But, I get ahead of myself.
The Rosie Project is the story of Don Tillman, a professor of genetics at a university in Australia, and his search for a wife. His Asperger’s Syndrome makes him a humorous narrator, as his quirks are on display in full force. He decides to apply logic to the problem of finding a wife, and creates a long questionnaire to weed out the undesirables (smokers, vegans, etc.) His best friend, Gene, a womanizing psychology professor, helps him find women to evaluate, and one day Rosie appears in Don’s office, telling him that Gene sent her. From the very first, Rosie is obviously unsuitable, according to the questionnaire, but Don decides to help her in her quest to find her biological father. Hijinks ensue.
I found the book mildly humorous, and the mystery of Rosie’s father was handled well. The story moved along at a good pace - I read the book in just two sittings. Nevertheless, I had issues with it, overall. As mentioned above, Rosie is a quintessential Manic Pixie Dream Girl. Nathan Rabin, who coined the phrase, defined a MPDG as "that bubbly, shallow cinematic creature that exists solely in the fevered imaginations of sensitive writer-directors to teach broodingly soulful young men to embrace life and its infinite mysteries and adventures.” That is Rosie to a T. This book was ALL about Don learning to embrace life and its quirks, and not be so regimented. And that’s what Rosie does. She dresses non-traditionally, has tattoos and piercings, and is generally depicted as a “free spirit” who introduces Don to the fullness of life. I had trouble fully enjoying the book because of the shallowness of her character, and her blatant MPDG qualities.
The other issue I had was Don’s Autism/Asperger’s. As he is the narrator, we get first-hand experience of his thought processes and approach to life. I almost felt as if we (the ‘normal’ readers) were supposed to laugh at this poor sap who has his life scheduled out to the minute. “Ha, ha, ha, those crazy Aspies! Aren’t they funny?” I just felt uncomfortable the whole book, as if Don were someone to be ridiculed and pitied. This is in sharp contrast to the (also fictional) narrator of The Curious Incident of the Dog in the Night-Time and the non-fictional narrator of \Born on a Blue Day: Inside the Extraordinary Mind of an Autistic Savant. With neither of these books did I feel that the narrators were comic relief, as I did with The Rosie Project. (I should note that two of my book club members who listened to the audio version of the book did not feel that way toward Don, so maybe it was just my interpretation as a reader, versus a listener. Still, I didn’t feel that way with the two books I just mentioned, so I don't think I have a super-sensitivity to narrators on the Autism spectrum.) I would be curious to know the opinions of people on the spectrum to this book and narrator, to see if they felt he was the object of ridicule or not.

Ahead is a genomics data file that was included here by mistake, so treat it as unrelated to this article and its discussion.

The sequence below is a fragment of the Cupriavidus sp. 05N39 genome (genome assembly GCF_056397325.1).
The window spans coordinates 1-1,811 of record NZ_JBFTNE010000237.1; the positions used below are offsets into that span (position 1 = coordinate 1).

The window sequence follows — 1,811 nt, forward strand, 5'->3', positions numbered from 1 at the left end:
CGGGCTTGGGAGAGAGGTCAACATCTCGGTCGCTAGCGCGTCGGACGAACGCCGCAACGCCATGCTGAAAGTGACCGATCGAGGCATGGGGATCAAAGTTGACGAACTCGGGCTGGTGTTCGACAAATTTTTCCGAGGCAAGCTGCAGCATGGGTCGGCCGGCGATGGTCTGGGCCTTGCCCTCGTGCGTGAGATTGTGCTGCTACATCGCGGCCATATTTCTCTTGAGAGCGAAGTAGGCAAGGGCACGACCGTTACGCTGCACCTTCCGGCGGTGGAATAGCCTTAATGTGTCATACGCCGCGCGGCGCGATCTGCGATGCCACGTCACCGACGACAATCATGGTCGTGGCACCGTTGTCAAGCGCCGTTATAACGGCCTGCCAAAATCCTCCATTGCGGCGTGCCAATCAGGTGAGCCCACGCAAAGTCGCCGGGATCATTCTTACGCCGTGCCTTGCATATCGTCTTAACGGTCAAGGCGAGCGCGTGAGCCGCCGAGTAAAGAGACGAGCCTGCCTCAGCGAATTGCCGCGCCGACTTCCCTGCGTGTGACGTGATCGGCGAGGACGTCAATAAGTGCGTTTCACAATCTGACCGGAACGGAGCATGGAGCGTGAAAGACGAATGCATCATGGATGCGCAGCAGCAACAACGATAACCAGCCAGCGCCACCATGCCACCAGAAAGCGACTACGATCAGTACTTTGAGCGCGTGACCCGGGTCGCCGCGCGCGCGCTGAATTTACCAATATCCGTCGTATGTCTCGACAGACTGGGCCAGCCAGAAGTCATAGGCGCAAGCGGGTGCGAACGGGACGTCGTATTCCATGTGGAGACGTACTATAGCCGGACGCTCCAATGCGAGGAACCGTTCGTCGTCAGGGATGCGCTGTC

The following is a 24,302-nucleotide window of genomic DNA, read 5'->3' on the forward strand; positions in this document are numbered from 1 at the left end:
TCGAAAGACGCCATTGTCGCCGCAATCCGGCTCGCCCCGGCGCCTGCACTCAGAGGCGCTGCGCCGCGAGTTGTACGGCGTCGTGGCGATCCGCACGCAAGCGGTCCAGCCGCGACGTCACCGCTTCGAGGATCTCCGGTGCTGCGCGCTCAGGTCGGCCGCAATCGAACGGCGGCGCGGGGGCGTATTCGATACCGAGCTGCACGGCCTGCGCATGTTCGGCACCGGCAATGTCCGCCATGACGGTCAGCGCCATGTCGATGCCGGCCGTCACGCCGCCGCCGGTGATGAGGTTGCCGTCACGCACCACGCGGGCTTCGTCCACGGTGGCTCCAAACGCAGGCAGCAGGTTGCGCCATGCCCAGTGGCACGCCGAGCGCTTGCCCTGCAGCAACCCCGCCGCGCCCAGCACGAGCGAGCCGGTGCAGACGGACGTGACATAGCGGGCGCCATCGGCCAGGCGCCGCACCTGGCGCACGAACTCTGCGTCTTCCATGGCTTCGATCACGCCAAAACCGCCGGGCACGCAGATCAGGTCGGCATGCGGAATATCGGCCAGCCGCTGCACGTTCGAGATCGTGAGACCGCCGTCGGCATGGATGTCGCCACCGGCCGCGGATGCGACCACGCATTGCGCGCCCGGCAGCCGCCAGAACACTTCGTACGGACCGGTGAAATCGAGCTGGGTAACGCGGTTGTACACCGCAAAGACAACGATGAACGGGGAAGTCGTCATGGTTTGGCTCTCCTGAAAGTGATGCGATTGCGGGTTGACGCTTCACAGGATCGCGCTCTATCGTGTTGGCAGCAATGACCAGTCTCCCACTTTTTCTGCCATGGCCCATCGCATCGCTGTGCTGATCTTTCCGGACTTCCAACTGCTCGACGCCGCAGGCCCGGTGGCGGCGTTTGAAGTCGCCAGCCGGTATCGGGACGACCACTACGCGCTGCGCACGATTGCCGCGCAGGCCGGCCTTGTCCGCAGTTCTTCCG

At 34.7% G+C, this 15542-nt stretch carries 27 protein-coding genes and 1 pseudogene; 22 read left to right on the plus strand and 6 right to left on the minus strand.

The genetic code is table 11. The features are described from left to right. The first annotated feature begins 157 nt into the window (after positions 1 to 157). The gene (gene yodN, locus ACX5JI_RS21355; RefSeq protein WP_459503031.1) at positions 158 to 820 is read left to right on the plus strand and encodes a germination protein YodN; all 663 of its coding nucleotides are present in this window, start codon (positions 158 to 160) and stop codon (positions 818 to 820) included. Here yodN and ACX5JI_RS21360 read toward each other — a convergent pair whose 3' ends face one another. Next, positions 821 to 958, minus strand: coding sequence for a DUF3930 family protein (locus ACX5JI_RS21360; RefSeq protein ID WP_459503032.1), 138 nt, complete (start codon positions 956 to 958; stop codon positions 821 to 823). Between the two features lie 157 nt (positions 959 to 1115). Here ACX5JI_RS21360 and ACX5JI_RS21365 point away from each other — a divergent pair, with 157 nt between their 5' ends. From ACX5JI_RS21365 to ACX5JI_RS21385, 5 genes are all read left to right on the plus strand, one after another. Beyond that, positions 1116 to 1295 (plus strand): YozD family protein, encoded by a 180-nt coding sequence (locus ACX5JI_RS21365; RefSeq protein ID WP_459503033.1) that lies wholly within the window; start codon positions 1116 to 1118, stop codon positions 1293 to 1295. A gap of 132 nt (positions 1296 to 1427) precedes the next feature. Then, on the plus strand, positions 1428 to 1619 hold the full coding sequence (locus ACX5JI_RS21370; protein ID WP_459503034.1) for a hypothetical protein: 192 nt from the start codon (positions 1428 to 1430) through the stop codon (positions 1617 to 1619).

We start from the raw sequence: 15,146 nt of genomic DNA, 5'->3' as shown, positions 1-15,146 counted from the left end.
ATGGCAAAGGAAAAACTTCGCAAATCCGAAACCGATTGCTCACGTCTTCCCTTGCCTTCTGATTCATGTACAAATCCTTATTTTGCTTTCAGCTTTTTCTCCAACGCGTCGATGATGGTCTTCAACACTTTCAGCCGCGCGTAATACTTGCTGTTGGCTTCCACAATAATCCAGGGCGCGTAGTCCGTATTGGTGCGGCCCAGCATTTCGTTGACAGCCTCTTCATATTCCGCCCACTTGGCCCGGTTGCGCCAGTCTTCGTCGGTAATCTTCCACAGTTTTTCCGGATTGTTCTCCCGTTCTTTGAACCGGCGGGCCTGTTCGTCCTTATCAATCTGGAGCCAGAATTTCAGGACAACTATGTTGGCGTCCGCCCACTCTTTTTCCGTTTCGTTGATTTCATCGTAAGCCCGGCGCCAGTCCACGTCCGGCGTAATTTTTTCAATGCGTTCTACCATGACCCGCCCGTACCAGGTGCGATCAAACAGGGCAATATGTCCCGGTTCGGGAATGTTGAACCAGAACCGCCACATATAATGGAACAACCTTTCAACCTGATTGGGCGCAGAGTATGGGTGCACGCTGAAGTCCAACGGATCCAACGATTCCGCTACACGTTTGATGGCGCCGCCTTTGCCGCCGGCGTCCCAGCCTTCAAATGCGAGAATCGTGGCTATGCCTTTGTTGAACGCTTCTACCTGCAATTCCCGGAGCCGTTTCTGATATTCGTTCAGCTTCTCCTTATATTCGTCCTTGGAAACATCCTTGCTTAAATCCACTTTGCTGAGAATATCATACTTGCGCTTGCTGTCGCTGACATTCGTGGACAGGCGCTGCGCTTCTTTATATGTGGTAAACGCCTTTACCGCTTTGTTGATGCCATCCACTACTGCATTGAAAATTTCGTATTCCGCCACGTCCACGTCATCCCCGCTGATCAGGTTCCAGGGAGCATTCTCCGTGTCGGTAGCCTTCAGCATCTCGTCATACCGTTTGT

So, in summation, this was a light, mildly enjoyable read, but one with definite flaws. It would be a nice diversion for someone looking to be entertained, especially if they enjoy rom-coms. It hasn’t much else to offer.
Wednesday, April 6, 2016
All Tomorrow's Parties by William Gibson
My rating: 3 of 5 stars
This is the third book in the very loose “Bridge” trilogy. (The first two are Virtual Light and Idoru.) Despite the connection among these books, it’s not really necessary to read the first two before reading this one. While I have read the first two, it’s been decades since reading them, and I don’t remember many details, but I still thoroughly enjoyed this book. That being said, reading this one has made me want to reread those two, and maybe I’ll find more links among them than I remember.
On to this book:
Like all of Gibson’s books, ideas and their implications for society are at the fore. His world building shines again, with a not-too-distant future full of tech that is just barely beyond today’s science. (Note: this book is copyrighted 1999.) The main characters are Colin Laney, a man whose consciousness has been altered by an experimental drug; Rydell, an ex-cop; and Chevette, Rydell’s ex-girlfriend. Colin’s new abilities to “see” data has him convinced that a major “node” is coming, which will end the world as we know it. Because Laney is sick and dying, he hires Rydell to be his “boots on the ground” in San Francisco, where the node is centered. It is there that Rydell runs into Chevette again, and all of them have roles to play in the Big Event.